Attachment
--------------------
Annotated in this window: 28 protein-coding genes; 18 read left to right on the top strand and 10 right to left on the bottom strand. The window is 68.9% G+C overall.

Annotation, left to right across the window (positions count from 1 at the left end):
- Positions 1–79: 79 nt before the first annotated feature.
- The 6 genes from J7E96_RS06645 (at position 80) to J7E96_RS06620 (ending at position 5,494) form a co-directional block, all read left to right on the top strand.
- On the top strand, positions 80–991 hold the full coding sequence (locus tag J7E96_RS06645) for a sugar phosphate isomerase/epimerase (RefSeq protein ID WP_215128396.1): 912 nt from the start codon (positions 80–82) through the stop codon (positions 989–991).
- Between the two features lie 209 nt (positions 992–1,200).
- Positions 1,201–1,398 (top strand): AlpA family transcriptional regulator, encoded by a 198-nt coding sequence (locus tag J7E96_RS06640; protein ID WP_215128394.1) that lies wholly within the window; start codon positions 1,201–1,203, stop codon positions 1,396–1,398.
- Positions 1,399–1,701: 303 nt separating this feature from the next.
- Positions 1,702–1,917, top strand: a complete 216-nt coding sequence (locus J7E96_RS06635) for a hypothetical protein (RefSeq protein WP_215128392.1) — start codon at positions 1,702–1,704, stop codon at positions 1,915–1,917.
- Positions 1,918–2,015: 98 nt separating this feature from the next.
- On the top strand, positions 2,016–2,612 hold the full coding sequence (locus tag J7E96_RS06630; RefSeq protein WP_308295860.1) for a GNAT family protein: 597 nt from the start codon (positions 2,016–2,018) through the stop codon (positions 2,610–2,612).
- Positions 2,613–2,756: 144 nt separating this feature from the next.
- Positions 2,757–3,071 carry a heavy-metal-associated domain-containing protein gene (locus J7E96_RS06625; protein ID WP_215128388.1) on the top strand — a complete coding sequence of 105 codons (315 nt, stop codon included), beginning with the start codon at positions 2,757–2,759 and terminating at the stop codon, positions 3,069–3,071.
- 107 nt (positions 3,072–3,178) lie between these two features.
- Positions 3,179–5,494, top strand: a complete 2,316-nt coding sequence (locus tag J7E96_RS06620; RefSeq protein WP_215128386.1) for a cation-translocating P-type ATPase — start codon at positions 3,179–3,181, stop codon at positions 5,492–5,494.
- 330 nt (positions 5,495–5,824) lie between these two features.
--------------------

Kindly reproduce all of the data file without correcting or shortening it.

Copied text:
Annotated in this window: 28 protein-coding genes; 18 read left to right on the top strand and 10 right to left on the bottom strand. The window is 68.9% G+C overall.

Annotation, left to right across the window (positions count from 1 at the left end):
- Positions 1–79: 79 nt before the first annotated feature.
- The 6 genes from J7E96_RS06645 (at position 80) to J7E96_RS06620 (ending at position 5,494) form a co-directional block, all read left to right on the top strand.
- On the top strand, positions 80–991 hold the full coding sequence (locus tag J7E96_RS06645) for a sugar phosphate isomerase/epimerase (RefSeq protein ID WP_215128396.1): 912 nt from the start codon (positions 80–82) through the stop codon (positions 989–991).
- Between the two features lie 209 nt (positions 992–1,200).
- Positions 1,201–1,398 (top strand): AlpA family transcriptional regulator, encoded by a 198-nt coding sequence (locus tag J7E96_RS06640; protein ID WP_215128394.1) that lies wholly within the window; start codon positions 1,201–1,203, stop codon positions 1,396–1,398.
- Positions 1,399–1,701: 303 nt separating this feature from the next.
- Positions 1,702–1,917, top strand: a complete 216-nt coding sequence (locus J7E96_RS06635) for a hypothetical protein (RefSeq protein WP_215128392.1) — start codon at positions 1,702–1,704, stop codon at positions 1,915–1,917.
- Positions 1,918–2,015: 98 nt separating this feature from the next.
- On the top strand, positions 2,016–2,612 hold the full coding sequence (locus tag J7E96_RS06630; RefSeq protein WP_308295860.1) for a GNAT family protein: 597 nt from the start codon (positions 2,016–2,018) through the stop codon (positions 2,610–2,612).
- Positions 2,613–2,756: 144 nt separating this feature from the next.
- Positions 2,757–3,071 carry a heavy-metal-associated domain-containing protein gene (locus J7E96_RS06625; protein ID WP_215128388.1) on the top strand — a complete coding sequence of 105 codons (315 nt, stop codon included), beginning with the start codon at positions 2,757–2,759 and terminating at the stop codon, positions 3,069–3,071.
- 107 nt (positions 3,072–3,178) lie between these two features.
- Positions 3,179–5,494, top strand: a complete 2,316-nt coding sequence (locus tag J7E96_RS06620; RefSeq protein WP_215128386.1) for a cation-translocating P-type ATPase — start codon at positions 3,179–3,181, stop codon at positions 5,492–5,494.
- 330 nt (positions 5,495–5,824) lie between these two features.